Age, Gender, and Marital Status
Each has subsets of drivers that can either increase or decrease the rate. For example, a young, unmarried man is statistically more likely to cause or be in an accident, so this group might have higher rates than others.
If you have a clean driving record, your premiums will be lower. The more past accidents you have and tickets you’ve received, the higher your premium will be.
Other Drivers in Your Household
Other drivers are a factor you may not consider, but the driving records and ages of the other drivers in your house can also affect your premium. Most policies will cover your family members when they borrow your vehicle, which is why they’re included in the rate calculation. Failing to mention other drivers in your household who might use your vehicle can jeopardize your coverage and lead to higher rates down the road.
Where You Live
If you live in a bigger city, you can expect your premium to be higher than in rural areas. This is because there’s more traffic, a higher likelihood of an accident occurring, and elevated rates of vandalism and theft.
Type of Vehicle
The type of vehicle also impacts your premium. If the make or model is more likely to be stolen, has features that make drivers more likely to engage in more dangerous driving behaviors, or is more expensive to fix, you’re more likely to incur a higher premium.
If you commute long distances or put a lot of miles on your car, your premium will be higher. The more you’re on the road, the more likely an incident will happen. Because of this, you might have to pay more in premiums.
Credit rating is used to determine the responsibility and maturity of a driver, so the better your credit rating, the lower your premium will be.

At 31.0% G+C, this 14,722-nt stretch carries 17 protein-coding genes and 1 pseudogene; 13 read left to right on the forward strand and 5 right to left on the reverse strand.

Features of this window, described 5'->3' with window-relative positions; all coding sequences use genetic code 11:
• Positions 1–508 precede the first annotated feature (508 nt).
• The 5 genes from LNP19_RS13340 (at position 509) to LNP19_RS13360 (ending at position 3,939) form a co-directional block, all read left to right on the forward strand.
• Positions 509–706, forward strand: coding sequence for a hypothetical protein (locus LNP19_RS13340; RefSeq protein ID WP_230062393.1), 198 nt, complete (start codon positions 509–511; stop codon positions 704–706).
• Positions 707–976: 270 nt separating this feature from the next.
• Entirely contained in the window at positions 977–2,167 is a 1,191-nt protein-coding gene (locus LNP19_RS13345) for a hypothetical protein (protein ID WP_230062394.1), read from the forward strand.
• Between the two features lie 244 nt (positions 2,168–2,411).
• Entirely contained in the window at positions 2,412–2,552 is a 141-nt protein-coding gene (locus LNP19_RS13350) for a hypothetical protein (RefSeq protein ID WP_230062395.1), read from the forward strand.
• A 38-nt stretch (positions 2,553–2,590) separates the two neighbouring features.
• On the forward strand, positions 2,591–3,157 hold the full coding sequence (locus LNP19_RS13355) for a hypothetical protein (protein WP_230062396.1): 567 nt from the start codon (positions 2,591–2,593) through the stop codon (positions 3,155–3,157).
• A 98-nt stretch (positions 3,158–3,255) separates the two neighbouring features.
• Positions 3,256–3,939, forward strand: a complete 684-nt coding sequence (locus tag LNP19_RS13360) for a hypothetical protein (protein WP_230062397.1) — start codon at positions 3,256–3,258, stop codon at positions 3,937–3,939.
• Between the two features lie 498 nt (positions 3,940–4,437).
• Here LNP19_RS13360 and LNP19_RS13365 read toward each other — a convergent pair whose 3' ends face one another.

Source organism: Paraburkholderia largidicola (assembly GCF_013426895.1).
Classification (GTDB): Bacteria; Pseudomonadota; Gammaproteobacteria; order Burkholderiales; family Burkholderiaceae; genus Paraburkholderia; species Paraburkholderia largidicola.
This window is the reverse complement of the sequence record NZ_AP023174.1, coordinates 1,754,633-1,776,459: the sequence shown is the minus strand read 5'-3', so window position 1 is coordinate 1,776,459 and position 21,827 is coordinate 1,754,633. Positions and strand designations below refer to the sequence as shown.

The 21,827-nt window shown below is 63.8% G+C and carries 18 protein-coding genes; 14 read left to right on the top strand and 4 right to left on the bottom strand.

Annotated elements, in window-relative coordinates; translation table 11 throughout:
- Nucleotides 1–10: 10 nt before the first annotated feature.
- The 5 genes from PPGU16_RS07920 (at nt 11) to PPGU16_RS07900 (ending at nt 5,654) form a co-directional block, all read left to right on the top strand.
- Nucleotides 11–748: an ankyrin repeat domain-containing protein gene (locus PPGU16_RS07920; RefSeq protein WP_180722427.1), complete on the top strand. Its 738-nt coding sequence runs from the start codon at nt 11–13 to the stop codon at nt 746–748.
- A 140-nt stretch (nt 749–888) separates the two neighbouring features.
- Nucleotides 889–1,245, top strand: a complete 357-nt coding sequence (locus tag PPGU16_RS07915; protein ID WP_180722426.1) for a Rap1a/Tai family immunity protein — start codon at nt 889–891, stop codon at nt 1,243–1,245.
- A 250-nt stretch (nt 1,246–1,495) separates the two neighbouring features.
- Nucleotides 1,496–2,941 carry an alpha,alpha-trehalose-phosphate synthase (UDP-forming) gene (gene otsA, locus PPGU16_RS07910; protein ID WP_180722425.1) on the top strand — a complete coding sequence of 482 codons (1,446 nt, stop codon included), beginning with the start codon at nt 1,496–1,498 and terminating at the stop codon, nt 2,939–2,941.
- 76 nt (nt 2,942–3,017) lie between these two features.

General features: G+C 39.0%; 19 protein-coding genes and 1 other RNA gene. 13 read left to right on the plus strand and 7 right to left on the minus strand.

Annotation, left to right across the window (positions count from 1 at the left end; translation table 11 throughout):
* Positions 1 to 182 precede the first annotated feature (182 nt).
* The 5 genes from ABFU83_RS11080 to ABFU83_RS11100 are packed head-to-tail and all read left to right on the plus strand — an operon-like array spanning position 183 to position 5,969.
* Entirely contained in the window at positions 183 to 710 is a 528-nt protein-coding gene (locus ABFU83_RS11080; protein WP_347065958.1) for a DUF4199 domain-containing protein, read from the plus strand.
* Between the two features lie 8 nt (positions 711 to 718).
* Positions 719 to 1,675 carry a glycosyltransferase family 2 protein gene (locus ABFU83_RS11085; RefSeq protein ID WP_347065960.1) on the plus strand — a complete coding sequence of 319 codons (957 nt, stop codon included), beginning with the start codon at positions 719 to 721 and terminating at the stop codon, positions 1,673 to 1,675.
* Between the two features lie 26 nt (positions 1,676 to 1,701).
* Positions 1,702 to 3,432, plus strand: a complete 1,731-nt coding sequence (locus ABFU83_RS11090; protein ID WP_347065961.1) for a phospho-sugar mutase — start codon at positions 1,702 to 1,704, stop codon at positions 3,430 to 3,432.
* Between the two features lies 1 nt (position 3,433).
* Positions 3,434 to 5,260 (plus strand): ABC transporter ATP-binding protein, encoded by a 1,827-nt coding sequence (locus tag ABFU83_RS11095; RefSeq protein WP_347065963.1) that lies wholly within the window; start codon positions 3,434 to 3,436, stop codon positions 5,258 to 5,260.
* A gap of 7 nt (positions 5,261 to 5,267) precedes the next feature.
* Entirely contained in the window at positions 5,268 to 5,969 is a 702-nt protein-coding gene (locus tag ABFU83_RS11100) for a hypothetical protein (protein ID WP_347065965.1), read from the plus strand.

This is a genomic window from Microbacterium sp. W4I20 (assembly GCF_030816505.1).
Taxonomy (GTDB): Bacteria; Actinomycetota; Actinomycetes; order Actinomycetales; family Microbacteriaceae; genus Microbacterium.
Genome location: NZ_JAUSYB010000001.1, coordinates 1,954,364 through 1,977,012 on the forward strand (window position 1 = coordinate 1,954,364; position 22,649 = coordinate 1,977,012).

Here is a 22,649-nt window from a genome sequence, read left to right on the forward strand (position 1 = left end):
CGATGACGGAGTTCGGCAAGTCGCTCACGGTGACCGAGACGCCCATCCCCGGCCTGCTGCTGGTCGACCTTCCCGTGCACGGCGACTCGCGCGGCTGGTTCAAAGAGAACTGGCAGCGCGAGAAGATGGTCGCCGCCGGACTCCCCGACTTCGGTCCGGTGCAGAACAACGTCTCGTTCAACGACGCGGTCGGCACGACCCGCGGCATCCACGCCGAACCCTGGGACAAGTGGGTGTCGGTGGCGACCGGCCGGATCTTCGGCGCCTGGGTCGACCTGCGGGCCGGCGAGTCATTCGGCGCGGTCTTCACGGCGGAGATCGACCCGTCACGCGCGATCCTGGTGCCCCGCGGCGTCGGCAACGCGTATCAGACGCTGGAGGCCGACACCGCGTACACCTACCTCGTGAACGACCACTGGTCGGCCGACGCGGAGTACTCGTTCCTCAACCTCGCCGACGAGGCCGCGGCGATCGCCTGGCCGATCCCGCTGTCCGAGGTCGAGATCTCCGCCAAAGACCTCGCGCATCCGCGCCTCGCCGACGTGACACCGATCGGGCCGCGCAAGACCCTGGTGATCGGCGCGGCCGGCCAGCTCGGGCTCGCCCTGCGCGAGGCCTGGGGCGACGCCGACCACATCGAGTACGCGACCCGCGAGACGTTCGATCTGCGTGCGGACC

There are ways to get discounts on your auto insurance policy. Here are a few potential things insurance companies often offer discounts for that you may be able to get with your policy:
- Using anti-theft devices.
- Bundling with home or other insurance policies.
- Being a college student who lives away from home without a vehicle.
- Passing a defensive driving course if you are 55 or older.
- Earning a good driver discount.
- Earning a 3.0 or higher GPA as a student.
- Having low annual mileage.
- Qualifying for a senior driver credit for those over 50.
- Insuring many vehicles at home through one company.
- Using safety devices such as anti-lock brakes, airbags, and automatic seatbelts.
These are just a few examples of what can offer discounts on your auto insurance policy. Discuss available discounts with your insurance agent to ensure you receive any discounts you qualify for on your insurance coverage.
When you’re ready to purchase insurance for your vehicle or have additional questions, reach out to the experts at American Auto Insurance. A team member would be happy to talk to you about types of coverage and discounts or provide you with a quote. You can reach us at 800-483-4868 from 8 a.m. to 8 p.m. Central time Monday through Friday and 8 a.m. to 5 p.m. Saturday.